Art Alchemy Studio



Mixed Media Art by Chaska Peacock

Tuesday, December 25, 2007

Marvelous Confabulation

By Robert Genn


Just as the whole Santa business is a marvelous confabulation,
so too is art. Perhaps it's only with the addition of
confabulation that art delivers its wizardry and magic.

Early researchers, such as psychologist Daniel Berlyne (1972),
linked confabulation with amnesia and abnormal brain chemistry.
Nowadays, it's harnessed to the marvelous potential of the
human imagination. Fantastic and spontaneous outpourings of
irrelevant associations and bizarre ideas come quite naturally
o ordinary creative folks.

There's a sack full of it in the world of art. One need only
look at pictures. Take Paul Klee's "A Young Lady's Adventure"
(1922), where convoluted lines, intertwining design and
off-beat symbolism weave a spell. Or Gustav Klimt's "Mme Fritsa
Riedler" (1906), where decorative elegance and over-the-top
opulence spin the mind to suspend belief in the normal. Just
look at the cascading negative-positive dress line that
diagonals the painting. Is this not magic?

Art without confabulation is the plain goods. Confabulatory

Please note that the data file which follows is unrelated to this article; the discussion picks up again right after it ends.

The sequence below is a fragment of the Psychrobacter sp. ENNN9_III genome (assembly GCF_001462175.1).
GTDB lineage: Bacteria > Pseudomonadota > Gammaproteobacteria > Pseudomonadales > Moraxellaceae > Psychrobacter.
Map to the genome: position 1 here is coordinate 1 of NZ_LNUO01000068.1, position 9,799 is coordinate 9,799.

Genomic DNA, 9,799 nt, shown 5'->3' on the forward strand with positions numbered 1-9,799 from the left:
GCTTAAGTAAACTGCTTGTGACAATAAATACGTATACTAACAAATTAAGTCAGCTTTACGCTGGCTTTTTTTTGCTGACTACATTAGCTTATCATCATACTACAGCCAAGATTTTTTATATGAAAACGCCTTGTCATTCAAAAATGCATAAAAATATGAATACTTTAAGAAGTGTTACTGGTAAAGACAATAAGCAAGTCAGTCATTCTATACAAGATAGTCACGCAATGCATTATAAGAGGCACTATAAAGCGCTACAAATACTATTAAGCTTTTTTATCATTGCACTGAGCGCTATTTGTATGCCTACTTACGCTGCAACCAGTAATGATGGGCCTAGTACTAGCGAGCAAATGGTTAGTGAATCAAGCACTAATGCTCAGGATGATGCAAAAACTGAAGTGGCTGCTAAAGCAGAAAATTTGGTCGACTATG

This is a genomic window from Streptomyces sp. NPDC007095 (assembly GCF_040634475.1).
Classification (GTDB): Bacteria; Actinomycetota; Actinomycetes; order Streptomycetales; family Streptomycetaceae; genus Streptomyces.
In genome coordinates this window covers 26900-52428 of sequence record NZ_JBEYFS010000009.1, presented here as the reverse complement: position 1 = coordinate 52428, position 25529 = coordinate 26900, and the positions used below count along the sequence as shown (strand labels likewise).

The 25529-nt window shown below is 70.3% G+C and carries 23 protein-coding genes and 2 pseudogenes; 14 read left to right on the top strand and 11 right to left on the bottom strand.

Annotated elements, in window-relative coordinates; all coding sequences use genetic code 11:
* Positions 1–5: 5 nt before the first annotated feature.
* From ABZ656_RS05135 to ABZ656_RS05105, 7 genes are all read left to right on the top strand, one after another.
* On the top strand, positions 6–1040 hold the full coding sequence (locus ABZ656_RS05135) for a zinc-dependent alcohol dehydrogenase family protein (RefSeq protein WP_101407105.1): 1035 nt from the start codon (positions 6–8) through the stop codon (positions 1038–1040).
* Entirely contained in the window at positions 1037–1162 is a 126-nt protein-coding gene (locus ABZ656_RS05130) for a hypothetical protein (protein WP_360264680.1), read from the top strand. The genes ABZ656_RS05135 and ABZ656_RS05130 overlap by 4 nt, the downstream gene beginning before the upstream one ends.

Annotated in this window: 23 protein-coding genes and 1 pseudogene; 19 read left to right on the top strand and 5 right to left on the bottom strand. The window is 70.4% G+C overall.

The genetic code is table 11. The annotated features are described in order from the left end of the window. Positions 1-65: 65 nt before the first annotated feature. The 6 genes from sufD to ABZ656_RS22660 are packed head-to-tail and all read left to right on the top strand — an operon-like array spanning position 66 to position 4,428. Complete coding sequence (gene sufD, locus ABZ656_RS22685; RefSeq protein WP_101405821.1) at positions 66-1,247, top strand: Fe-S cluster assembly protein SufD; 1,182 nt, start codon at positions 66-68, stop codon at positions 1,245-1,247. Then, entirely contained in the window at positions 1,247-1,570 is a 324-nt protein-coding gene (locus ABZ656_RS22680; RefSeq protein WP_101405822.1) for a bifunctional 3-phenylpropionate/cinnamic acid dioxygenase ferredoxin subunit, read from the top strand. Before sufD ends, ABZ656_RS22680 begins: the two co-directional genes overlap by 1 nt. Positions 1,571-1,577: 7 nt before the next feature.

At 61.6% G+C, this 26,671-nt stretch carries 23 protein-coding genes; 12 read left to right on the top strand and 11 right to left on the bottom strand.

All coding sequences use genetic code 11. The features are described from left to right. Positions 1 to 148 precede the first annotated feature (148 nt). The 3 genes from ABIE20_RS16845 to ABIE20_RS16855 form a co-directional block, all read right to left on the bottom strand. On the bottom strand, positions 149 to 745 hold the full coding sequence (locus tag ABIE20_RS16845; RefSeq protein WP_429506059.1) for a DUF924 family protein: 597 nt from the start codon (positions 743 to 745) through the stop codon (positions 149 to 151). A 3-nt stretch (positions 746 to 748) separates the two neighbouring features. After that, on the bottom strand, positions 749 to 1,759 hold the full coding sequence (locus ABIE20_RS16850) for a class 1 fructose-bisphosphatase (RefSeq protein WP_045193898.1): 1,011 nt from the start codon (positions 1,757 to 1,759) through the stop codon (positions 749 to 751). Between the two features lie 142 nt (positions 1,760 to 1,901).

enhancement can come from style or stroke through the
individual maker's hand. It can also come from the brain.
Ancillary ideas, metaphors and the embellishments of truth add
interest and depth to standard pedestrian work. Consciously or
unconsciously, we ask the viewer to avoid saying, "So what."

In a world where it's easy to be complacent or uncaring,
confabulation is a key to enrichment. It's what we do with what
we have that makes art. The energy and mystique of
confabulation adds raw optimism to the human spirit. Always,
always, the hooves are prancing on the roofs of our minds. We
need to listen. We are all delivered with a gift of canvas that
we may fill any way we wish.

"The world," said Henry David Thoreau,"is but a canvas to the
imagination."

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To this, I humbly add that if it were not for the imaginations of
scientists, we would be without the marvelous inventions we now
take for granted. Formulas, drawings...proof, if you will, followed
what their minds could imagine.

This Christmas season and the coming New Year, I encourage you to
imagine only those things you really want, and you will be amazed
by how your world changes! Mai-Liis


1 Comments:

Blogger Andrew said...

To read artists' new year resolutions please visit the Marvelous Confabulation Clickback on Robert Genn's website.

1:08 PM  

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